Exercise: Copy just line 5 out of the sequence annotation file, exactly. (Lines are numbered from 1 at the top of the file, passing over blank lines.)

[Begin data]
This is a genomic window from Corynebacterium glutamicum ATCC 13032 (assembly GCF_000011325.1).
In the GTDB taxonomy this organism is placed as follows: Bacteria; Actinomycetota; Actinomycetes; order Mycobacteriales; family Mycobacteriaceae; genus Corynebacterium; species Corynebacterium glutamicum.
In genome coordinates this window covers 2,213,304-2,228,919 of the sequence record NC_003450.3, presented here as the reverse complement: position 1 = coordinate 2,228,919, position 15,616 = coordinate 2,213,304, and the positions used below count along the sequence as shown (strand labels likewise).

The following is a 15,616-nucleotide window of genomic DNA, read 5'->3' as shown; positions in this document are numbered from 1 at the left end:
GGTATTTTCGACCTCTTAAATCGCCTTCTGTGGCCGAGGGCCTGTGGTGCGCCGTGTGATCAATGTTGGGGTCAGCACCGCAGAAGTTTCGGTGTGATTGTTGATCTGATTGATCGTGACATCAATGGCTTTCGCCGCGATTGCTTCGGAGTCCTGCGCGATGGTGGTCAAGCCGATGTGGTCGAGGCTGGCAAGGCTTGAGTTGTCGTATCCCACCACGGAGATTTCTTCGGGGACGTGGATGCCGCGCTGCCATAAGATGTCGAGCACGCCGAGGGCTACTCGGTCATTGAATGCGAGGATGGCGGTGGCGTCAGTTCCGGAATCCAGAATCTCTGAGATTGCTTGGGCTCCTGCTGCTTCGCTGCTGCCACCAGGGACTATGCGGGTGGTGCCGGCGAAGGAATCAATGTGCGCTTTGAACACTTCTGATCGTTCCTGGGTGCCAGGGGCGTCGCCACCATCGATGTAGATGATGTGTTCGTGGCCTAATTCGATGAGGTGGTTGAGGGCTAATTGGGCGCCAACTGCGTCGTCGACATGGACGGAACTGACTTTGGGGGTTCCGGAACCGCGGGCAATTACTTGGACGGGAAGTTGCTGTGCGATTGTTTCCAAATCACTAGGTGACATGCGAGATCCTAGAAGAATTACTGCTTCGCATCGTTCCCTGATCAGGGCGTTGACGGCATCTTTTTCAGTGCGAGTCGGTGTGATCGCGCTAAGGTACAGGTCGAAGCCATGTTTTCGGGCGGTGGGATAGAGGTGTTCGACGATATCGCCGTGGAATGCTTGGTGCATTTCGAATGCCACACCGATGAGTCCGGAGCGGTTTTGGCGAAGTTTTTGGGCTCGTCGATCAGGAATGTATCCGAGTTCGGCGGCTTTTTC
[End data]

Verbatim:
GGTATTTTCGACCTCTTAAATCGCCTTCTGTGGCCGAGGGCCTGTGGTGCGCCGTGTGATCAATGTTGGGGTCAGCACCGCAGAAGTTTCGGTGTGATTGTTGATCTGATTGATCGTGACATCAATGGCTTTCGCCGCGATTGCTTCGGAGTCCTGCGCGATGGTGGTCAAGCCGATGTGGTCGAGGCTGGCAAGGCTTGAGTTGTCGTATCCCACCACGGAGATTTCTTCGGGGACGTGGATGCCGCGCTGCCATAAGATGTCGAGCACGCCGAGGGCTACTCGGTCATTGAATGCGAGGATGGCGGTGGCGTCAGTTCCGGAATCCAGAATCTCTGAGATTGCTTGGGCTCCTGCTGCTTCGCTGCTGCCACCAGGGACTATGCGGGTGGTGCCGGCGAAGGAATCAATGTGCGCTTTGAACACTTCTGATCGTTCCTGGGTGCCAGGGGCGTCGCCACCATCGATGTAGATGATGTGTTCGTGGCCTAATTCGATGAGGTGGTTGAGGGCTAATTGGGCGCCAACTGCGTCGTCGACATGGACGGAACTGACTTTGGGGGTTCCGGAACCGCGGGCAATTACTTGGACGGGAAGTTGCTGTGCGATTGTTTCCAAATCACTAGGTGACATGCGAGATCCTAGAAGAATTACTGCTTCGCATCGTTCCCTGATCAGGGCGTTGACGGCATCTTTTTCAGTGCGAGTCGGTGTGATCGCGCTAAGGTACAGGTCGAAGCCATGTTTTCGGGCGGTGGGATAGAGGTGTTCGACGATATCGCCGTGGAATGCTTGGTGCATTTCGAATGCCACACCGATGAGTCCGGAGCGGTTTTGGCGAAGTTTTTGGGCTCGTCGATCAGGAATGTATCCGAGTTCGGCGGCTTTTTC